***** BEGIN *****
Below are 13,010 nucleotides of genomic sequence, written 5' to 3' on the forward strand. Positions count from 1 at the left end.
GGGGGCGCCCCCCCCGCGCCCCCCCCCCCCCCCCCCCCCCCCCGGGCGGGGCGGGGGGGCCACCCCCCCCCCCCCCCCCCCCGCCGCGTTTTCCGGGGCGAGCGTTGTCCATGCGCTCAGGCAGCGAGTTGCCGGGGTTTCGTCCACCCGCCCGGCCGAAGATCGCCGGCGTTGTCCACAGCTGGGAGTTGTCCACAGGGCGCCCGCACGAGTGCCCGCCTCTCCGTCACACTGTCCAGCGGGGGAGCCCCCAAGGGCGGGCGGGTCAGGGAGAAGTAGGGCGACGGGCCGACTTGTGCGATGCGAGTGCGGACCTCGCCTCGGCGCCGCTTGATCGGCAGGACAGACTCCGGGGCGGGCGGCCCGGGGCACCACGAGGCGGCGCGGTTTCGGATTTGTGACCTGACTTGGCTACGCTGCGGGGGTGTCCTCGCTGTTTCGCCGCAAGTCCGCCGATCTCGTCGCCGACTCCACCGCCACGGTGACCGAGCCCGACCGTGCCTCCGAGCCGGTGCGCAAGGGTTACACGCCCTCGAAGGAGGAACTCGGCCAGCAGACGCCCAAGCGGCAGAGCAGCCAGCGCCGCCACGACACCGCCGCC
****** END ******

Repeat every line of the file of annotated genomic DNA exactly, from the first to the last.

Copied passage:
Below are 13,010 nucleotides of genomic sequence, written 5' to 3' on the forward strand. Positions count from 1 at the left end.
GGGGGCGCCCCCCCCGCGCCCCCCCCCCCCCCCCCCCCCCCCCGGGCGGGGCGGGGGGGCCACCCCCCCCCCCCCCCCCCCCGCCGCGTTTTCCGGGGCGAGCGTTGTCCATGCGCTCAGGCAGCGAGTTGCCGGGGTTTCGTCCACCCGCCCGGCCGAAGATCGCCGGCGTTGTCCACAGCTGGGAGTTGTCCACAGGGCGCCCGCACGAGTGCCCGCCTCTCCGTCACACTGTCCAGCGGGGGAGCCCCCAAGGGCGGGCGGGTCAGGGAGAAGTAGGGCGACGGGCCGACTTGTGCGATGCGAGTGCGGACCTCGCCTCGGCGCCGCTTGATCGGCAGGACAGACTCCGGGGCGGGCGGCCCGGGGCACCACGAGGCGGCGCGGTTTCGGATTTGTGACCTGACTTGGCTACGCTGCGGGGGTGTCCTCGCTGTTTCGCCGCAAGTCCGCCGATCTCGTCGCCGACTCCACCGCCACGGTGACCGAGCCCGACCGTGCCTCCGAGCCGGTGCGCAAGGGTTACACGCCCTCGAAGGAGGAACTCGGCCAGCAGACGCCCAAGCGGCAGAGCAGCCAGCGCCGCCACGACACCGCCGCC